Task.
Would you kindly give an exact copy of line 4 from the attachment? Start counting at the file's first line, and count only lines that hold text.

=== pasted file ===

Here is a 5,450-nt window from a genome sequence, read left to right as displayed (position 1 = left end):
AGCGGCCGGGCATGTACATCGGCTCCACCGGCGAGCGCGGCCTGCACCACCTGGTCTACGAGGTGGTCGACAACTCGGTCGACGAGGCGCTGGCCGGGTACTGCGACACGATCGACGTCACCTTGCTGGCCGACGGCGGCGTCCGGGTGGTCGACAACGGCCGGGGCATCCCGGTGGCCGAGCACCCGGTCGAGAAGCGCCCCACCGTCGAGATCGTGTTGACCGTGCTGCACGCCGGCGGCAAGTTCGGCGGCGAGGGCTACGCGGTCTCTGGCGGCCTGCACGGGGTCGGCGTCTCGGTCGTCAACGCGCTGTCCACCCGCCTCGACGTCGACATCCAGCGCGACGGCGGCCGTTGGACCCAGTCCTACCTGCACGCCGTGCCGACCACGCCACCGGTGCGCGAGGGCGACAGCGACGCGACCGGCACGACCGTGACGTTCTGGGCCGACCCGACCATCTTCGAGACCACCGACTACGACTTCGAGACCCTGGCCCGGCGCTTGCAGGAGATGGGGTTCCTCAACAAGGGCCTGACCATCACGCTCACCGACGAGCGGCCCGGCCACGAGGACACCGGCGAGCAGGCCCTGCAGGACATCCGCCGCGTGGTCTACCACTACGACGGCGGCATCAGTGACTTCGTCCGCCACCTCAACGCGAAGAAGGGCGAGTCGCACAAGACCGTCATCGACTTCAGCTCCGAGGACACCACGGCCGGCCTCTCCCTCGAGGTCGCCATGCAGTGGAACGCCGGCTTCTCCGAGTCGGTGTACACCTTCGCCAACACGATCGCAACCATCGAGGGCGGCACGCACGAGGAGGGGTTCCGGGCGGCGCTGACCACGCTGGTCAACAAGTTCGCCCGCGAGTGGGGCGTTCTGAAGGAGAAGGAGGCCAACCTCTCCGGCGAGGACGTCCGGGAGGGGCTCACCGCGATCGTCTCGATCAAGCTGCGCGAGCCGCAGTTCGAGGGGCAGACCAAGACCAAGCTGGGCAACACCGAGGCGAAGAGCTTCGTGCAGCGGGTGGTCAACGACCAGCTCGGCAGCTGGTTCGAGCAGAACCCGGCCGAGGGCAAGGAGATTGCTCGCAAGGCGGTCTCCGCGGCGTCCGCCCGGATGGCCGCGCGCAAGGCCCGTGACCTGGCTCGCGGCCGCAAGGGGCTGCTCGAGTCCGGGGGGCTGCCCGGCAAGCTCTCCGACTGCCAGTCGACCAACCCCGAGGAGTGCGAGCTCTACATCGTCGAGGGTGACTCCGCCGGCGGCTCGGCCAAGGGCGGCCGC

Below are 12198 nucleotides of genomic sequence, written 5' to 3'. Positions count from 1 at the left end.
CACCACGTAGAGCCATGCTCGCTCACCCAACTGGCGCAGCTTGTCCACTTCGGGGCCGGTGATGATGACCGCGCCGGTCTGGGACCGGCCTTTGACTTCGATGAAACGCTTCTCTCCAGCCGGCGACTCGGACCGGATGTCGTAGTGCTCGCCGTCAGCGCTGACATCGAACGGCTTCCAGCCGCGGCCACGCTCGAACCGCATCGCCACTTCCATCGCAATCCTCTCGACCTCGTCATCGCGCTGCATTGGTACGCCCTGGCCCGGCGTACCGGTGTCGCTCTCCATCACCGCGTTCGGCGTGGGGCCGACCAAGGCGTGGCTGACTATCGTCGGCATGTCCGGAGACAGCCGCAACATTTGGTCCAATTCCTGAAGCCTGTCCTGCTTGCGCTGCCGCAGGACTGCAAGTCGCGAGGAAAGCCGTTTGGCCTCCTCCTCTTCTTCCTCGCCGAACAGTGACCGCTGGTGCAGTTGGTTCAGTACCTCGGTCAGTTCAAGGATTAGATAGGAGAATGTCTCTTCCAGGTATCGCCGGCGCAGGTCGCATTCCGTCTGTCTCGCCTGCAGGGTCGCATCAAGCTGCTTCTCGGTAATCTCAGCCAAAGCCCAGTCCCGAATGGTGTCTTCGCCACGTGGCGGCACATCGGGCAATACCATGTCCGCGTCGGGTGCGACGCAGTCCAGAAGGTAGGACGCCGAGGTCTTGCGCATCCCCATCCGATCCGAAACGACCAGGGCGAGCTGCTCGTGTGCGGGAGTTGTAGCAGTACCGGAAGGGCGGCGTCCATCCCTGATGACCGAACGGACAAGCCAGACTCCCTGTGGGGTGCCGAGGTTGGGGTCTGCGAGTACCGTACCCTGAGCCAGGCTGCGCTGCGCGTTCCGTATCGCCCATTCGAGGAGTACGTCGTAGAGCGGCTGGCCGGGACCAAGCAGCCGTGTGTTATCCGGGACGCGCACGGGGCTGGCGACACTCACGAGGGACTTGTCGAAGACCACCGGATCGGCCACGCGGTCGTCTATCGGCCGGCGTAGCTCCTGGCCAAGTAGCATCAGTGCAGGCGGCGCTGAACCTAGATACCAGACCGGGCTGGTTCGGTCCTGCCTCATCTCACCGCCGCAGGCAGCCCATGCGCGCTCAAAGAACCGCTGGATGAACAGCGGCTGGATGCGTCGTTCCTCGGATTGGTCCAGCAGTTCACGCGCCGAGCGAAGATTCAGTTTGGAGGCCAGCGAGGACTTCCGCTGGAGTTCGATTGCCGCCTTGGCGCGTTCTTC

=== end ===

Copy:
CACCACGTAGAGCCATGCTCGCTCACCCAACTGGCGCAGCTTGTCCACTTCGGGGCCGGTGATGATGACCGCGCCGGTCTGGGACCGGCCTTTGACTTCGATGAAACGCTTCTCTCCAGCCGGCGACTCGGACCGGATGTCGTAGTGCTCGCCGTCAGCGCTGACATCGAACGGCTTCCAGCCGCGGCCACGCTCGAACCGCATCGCCACTTCCATCGCAATCCTCTCGACCTCGTCATCGCGCTGCATTGGTACGCCCTGGCCCGGCGTACCGGTGTCGCTCTCCATCACCGCGTTCGGCGTGGGGCCGACCAAGGCGTGGCTGACTATCGTCGGCATGTCCGGAGACAGCCGCAACATTTGGTCCAATTCCTGAAGCCTGTCCTGCTTGCGCTGCCGCAGGACTGCAAGTCGCGAGGAAAGCCGTTTGGCCTCCTCCTCTTCTTCCTCGCCGAACAGTGACCGCTGGTGCAGTTGGTTCAGTACCTCGGTCAGTTCAAGGATTAGATAGGAGAATGTCTCTTCCAGGTATCGCCGGCGCAGGTCGCATTCCGTCTGTCTCGCCTGCAGGGTCGCATCAAGCTGCTTCTCGGTAATCTCAGCCAAAGCCCAGTCCCGAATGGTGTCTTCGCCACGTGGCGGCACATCGGGCAATACCATGTCCGCGTCGGGTGCGACGCAGTCCAGAAGGTAGGACGCCGAGGTCTTGCGCATCCCCATCCGATCCGAAACGACCAGGGCGAGCTGCTCGTGTGCGGGAGTTGTAGCAGTACCGGAAGGGCGGCGTCCATCCCTGATGACCGAACGGACAAGCCAGACTCCCTGTGGGGTGCCGAGGTTGGGGTCTGCGAGTACCGTACCCTGAGCCAGGCTGCGCTGCGCGTTCCGTATCGCCCATTCGAGGAGTACGTCGTAGAGCGGCTGGCCGGGACCAAGCAGCCGTGTGTTATCCGGGACGCGCACGGGGCTGGCGACACTCACGAGGGACTTGTCGAAGACCACCGGATCGGCCACGCGGTCGTCTATCGGCCGGCGTAGCTCCTGGCCAAGTAGCATCAGTGCAGGCGGCGCTGAACCTAGATACCAGACCGGGCTGGTTCGGTCCTGCCTCATCTCACCGCCGCAGGCAGCCCATGCGCGCTCAAAGAACCGCTGGATGAACAGCGGCTGGATGCGTCGTTCCTCGGATTGGTCCAGCAGTTCACGCGCCGAGCGAAGATTCAGTTTGGAGGCCAGCGAGGACTTCCGCTGGAGTTCGATTGCCGCCTTGGCGCGTTCTTC